Reward For Information On Golden Eagle Shooting
For Immediate Release
February 12, 2014
BILLINGS, Mont. — The U.S. Fish and Wildlife Service (Service) is investigating the shooting of an immature golden eagle (Aquila chrysaetos) just north of Pryor, Montana. Researchers found the golden eagle carcass, with its tail already removed, on Friday, February 8, 2014, in a drainage ditch on the south side of Blue Creek Road, approximately three-quarters of a mile west of Pryor Road.
The researchers banded and fitted the eagle with a satellite transmitter in July of 2013 as part of their research study. The eagle was estimated to be six months old. Preliminary x-rays indicate that the six-month-old eagle may have been shot. The Service continues to investigate the cause of death.
Golden eagles are protected by the Migratory Bird Treaty Act and the Bald and Golden Eagle Protection Act. The shooting and/or possession of any eagles, including parts thereof, are considered a violation of those acts. Pursuant to U.S. Department of the Interior policy, in coordination with the U.S. Department of Justice, members of federally recognized tribes may possess and use lawfully obtained federally protected birds, as well as their parts or feathers. However, federal laws prohibit anyone from killing eagles and other federally protected birds, as well as buying or selling of such birds or the feathers or other parts of such birds.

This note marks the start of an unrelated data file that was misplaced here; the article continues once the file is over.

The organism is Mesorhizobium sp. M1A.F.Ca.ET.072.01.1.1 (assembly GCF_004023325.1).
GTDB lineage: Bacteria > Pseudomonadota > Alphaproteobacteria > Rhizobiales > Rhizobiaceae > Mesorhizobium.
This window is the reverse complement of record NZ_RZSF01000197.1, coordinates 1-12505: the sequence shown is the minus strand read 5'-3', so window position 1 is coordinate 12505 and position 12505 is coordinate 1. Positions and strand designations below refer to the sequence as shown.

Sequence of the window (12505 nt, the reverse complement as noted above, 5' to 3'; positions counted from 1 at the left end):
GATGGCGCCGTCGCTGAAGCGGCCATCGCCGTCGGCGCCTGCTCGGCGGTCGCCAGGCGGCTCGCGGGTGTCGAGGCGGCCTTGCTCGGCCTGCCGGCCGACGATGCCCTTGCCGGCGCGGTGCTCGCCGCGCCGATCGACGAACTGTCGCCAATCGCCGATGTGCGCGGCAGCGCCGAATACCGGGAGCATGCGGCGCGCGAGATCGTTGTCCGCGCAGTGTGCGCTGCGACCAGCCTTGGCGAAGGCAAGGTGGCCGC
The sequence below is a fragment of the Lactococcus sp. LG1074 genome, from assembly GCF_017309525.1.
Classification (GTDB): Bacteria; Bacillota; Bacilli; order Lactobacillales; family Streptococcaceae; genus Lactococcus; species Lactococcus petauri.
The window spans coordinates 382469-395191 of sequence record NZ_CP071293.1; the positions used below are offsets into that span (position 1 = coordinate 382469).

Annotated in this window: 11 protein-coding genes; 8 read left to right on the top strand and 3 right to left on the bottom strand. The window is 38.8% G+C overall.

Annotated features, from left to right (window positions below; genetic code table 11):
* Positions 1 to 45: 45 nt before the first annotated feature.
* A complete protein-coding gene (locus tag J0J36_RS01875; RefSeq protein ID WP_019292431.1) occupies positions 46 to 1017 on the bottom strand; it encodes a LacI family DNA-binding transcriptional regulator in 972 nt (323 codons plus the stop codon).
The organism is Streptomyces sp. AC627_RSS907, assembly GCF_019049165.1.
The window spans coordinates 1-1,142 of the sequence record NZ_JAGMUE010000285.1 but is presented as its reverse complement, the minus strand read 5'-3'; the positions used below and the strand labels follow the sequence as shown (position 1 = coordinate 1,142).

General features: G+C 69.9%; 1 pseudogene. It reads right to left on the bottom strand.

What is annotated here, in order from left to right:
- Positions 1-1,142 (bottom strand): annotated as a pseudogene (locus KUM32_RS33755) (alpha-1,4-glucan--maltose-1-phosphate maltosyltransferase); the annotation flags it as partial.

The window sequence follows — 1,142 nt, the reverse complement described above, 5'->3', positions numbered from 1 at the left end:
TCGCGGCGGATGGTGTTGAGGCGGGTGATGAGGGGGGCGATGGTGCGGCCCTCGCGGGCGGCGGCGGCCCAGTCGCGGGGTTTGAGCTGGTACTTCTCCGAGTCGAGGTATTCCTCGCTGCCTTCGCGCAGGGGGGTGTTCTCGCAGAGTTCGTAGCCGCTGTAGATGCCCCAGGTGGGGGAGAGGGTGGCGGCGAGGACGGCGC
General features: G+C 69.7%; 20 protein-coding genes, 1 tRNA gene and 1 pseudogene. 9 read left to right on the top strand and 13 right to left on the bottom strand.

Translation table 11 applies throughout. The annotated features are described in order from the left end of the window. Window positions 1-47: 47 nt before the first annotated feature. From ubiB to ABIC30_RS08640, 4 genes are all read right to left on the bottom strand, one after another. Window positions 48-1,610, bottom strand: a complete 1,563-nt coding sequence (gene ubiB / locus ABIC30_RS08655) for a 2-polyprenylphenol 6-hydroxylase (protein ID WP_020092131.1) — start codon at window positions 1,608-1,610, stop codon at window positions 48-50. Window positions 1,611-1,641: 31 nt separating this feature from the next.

Anyone with information regarding the shooting is asked to contact the USFWS, Office of Law Enforcement in Billings, Montana at (406)247-7355. The Service will pay up to $1,000 for information leading to the arrest and conviction of the person or persons responsible. Anyone providing that information to authorities may remain anonymous. Information can also be reported to the Montana Fish Wildlife and Parks TIP- MONT line at 1-800-TIP-MONT (800-847-6668).
Golden Eagles can be found from the tundra, through grasslands, forested habitat and woodland‐brushlands, south to arid deserts, including Death Valley, California. They are aerial predators and eat small to mid‐sized reptiles, birds, and mammals up to the size of mule deer fawns and coyote pups. They also are known to scavenge and utilize carrion.
The mission of the U.S. Fish and Wildlife Service is working with others to conserve, protect, and enhance fish, wildlife, plants, and their habitats for the continuing benefit of the American people. We are both a leader and trusted partner in fish and wildlife conservation, known for our scientific excellence, stewardship of lands and natural resources, dedicated professionals, and commitment to public service. For more information on our work and the people who make it happen, visit www.fws.gov/mountain-prairie. Connect with our Facebook page, follow our tweets, watch our YouTube Channel, and download photos from our Flickr page.